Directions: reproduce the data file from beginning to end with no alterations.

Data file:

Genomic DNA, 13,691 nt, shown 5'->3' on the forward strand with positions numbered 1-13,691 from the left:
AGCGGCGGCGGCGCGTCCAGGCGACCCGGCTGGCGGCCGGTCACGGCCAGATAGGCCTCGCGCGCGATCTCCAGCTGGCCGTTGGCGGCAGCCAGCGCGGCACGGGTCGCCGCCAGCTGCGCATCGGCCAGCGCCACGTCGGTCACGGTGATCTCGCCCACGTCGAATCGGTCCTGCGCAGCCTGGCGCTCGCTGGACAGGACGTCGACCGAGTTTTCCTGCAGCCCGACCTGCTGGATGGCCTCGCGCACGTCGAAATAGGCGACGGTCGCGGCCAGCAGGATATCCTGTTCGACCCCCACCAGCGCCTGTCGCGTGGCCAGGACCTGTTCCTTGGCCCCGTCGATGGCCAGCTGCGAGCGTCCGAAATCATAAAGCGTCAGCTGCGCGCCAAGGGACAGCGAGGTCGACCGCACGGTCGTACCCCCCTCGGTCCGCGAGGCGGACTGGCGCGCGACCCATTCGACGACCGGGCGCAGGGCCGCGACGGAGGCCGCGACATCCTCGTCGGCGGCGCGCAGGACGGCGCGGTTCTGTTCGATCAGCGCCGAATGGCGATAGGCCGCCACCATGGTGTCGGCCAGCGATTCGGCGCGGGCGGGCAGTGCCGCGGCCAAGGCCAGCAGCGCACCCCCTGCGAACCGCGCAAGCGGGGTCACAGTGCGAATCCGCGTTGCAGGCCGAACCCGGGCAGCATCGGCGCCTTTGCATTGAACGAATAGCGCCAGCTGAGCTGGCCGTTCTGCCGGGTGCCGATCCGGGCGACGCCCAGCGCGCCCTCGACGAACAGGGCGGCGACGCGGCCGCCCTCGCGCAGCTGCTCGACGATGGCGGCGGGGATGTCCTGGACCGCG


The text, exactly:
Genomic DNA, 13,691 nt, shown 5'->3' on the forward strand with positions numbered 1-13,691 from the left:
AGCGGCGGCGGCGCGTCCAGGCGACCCGGCTGGCGGCCGGTCACGGCCAGATAGGCCTCGCGCGCGATCTCCAGCTGGCCGTTGGCGGCAGCCAGCGCGGCACGGGTCGCCGCCAGCTGCGCATCGGCCAGCGCCACGTCGGTCACGGTGATCTCGCCCACGTCGAATCGGTCCTGCGCAGCCTGGCGCTCGCTGGACAGGACGTCGACCGAGTTTTCCTGCAGCCCGACCTGCTGGATGGCCTCGCGCACGTCGAAATAGGCGACGGTCGCGGCCAGCAGGATATCCTGTTCGACCCCCACCAGCGCCTGTCGCGTGGCCAGGACCTGTTCCTTGGCCCCGTCGATGGCCAGCTGCGAGCGTCCGAAATCATAAAGCGTCAGCTGCGCGCCAAGGGACAGCGAGGTCGACCGCACGGTCGTACCCCCCTCGGTCCGCGAGGCGGACTGGCGCGCGACCCATTCGACGACCGGGCGCAGGGCCGCGACGGAGGCCGCGACATCCTCGTCGGCGGCGCGCAGGACGGCGCGGTTCTGTTCGATCAGCGCCGAATGGCGATAGGCCGCCACCATGGTGTCGGCCAGCGATTCGGCGCGGGCGGGCAGTGCCGCGGCCAAGGCCAGCAGCGCACCCCCTGCGAACCGCGCAAGCGGGGTCACAGTGCGAATCCGCGTTGCAGGCCGAACCCGGGCAGCATCGGCGCCTTTGCATTGAACGAATAGCGCCAGCTGAGCTGGCCGTTCTGCCGGGTGCCGATCCGGGCGACGCCCAGCGCGCCCTCGACGAACAGGGCGGCGACGCGGCCGCCCTCGCGCAGCTGCTCGACGATGGCGGCGGGGATGTCCTGGACCGCG